October 23, 2019
In our previous article, we shared why Enterprise Loss Management is the connective tissue for Intelligent Operations. Risk Management should be a lens that helps keep everyone focused on the path forward, but in practice is often the Achilles’ Heel. This can be due to blind spots in risk management including the notion that high level decision processes can function effectively outside risk management constraints. Our focus today is on operational risks, which include exposures caused by deficiencies in compliance, internal systems, human factors including human error, and external events down to the level of individual production facilities. Enterprise Risk Management (ERM) more broadly covers financial, operational, and compliance risks. Management of Change (MOC) is structurally integral to re-evaluating threats and maintaining the integrity of all existing programs that it supports. This article covers how MOC fundamentally supports Intelligent Operations.
Establishing a point of reference or context is key to creating a foundation for risk management. As examples, Process Safety Management (PSM) is a compliance framework that includes a risk component, while ISO 31000 is a newer example of an ERM framework that is a suggested standard, not a requirement. Process Hazard Analysis (PHA) is a staple for risk identification and analysis in the process industries. HAZOP and the What-If Checklist methodology are popular PHA approaches for organizations dealing with toxic chemical and flammable hydrocarbon risks. While there are numerous methodologies (i.e. FMEA, HAZID, LOPA, QRA) that can be utilized for assessing risk, some are more qualitative in nature than others. What-If and HAZOP are considered qualitative, LOPA semi-quantitative, and QRA quantitative. Methodology selection should be dependent on corporate risk tolerance, expert competency, and desired outcome.
As companies mature, developing a risk registry is a key to success as not all threats are equal in severity and consequence. At the most basic level, organizations typically use a risk matrix to rank hazards or threats. A risk matrix can also be applied to areas like capital projects and other threats. One key here is to design the matrix with detailed guidelines that allow the average user to clearly apply the logic and generally come to reasonable and consistent conclusions. A proper Risk Control System needs to incorporate MOC to ensure that changes are constantly addressed.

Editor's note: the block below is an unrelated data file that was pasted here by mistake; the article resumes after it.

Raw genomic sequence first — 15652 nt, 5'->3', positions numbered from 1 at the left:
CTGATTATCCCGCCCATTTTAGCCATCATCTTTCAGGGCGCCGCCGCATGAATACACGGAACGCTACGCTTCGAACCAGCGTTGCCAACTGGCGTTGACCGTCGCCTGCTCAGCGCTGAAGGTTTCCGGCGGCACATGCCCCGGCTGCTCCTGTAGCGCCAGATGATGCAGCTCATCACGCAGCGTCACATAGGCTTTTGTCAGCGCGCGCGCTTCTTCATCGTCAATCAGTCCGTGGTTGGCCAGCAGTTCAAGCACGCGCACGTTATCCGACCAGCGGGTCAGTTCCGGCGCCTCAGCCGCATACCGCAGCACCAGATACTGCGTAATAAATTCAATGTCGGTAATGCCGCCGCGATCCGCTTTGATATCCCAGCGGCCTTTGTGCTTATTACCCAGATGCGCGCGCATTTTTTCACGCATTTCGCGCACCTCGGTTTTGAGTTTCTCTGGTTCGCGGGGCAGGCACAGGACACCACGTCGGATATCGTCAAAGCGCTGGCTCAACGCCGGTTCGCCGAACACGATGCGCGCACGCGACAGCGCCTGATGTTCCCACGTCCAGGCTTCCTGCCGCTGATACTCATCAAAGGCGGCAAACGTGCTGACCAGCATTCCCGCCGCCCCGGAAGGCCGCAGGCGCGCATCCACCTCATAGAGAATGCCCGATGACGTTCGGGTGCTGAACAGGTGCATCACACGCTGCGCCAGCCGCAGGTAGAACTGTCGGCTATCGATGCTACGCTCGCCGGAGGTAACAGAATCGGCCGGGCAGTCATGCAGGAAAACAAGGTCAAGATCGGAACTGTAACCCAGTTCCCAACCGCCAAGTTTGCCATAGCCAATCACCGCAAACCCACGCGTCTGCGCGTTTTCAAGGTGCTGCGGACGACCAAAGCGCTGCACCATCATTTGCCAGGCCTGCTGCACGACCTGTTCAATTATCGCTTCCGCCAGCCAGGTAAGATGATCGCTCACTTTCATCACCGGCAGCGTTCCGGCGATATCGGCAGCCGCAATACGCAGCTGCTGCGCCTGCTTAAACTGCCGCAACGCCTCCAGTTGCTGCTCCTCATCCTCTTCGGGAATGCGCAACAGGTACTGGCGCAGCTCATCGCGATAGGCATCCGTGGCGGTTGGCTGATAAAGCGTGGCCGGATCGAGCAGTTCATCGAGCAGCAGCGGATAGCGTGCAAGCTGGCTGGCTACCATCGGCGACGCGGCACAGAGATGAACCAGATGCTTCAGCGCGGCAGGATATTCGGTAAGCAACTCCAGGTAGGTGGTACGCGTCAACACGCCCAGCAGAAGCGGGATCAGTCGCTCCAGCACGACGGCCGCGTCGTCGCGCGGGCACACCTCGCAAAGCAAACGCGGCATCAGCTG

All of these risks can be monitored and managed if an integrated IT solution is available to use. Without an integrated solution, threat detection becomes much more challenging.
Realistically, companies need to rearchitect their data to move it out of silos to enable Intelligent Operations.
As patterns emerge and threats manifest, Intelligent Operations delivers a mechanism for proactively addressing risk. Full maturity comes as a performance management framework is put into place. Performance management provides a risk integrity window into real-time threats with an overarching MOC function to ensure that critical threats are identified and addressed proactively. Performance management is a complex topic that forms another of the core elements of Intelligent Operations we will discuss in a future article.
Risk identification and management is crucial for an organization to survive. There are many risks to manage on a daily basis from an operational and compliance perspective. If risks exceed the risk integrity window, they become losses or incidents. Intelligent Operations takes Risk Management to the next level. Companies can perform at higher level without compromising the brand or privilege to operate. After all, risk is inherent in all manufacturing. The question is, are we able to manage risk at a level that is acceptable to society, while maximizing profitability.
In our next article, we will discuss Engineering Content Management to wrap up the Foundation for and how it holistically informs Intelligent Operations.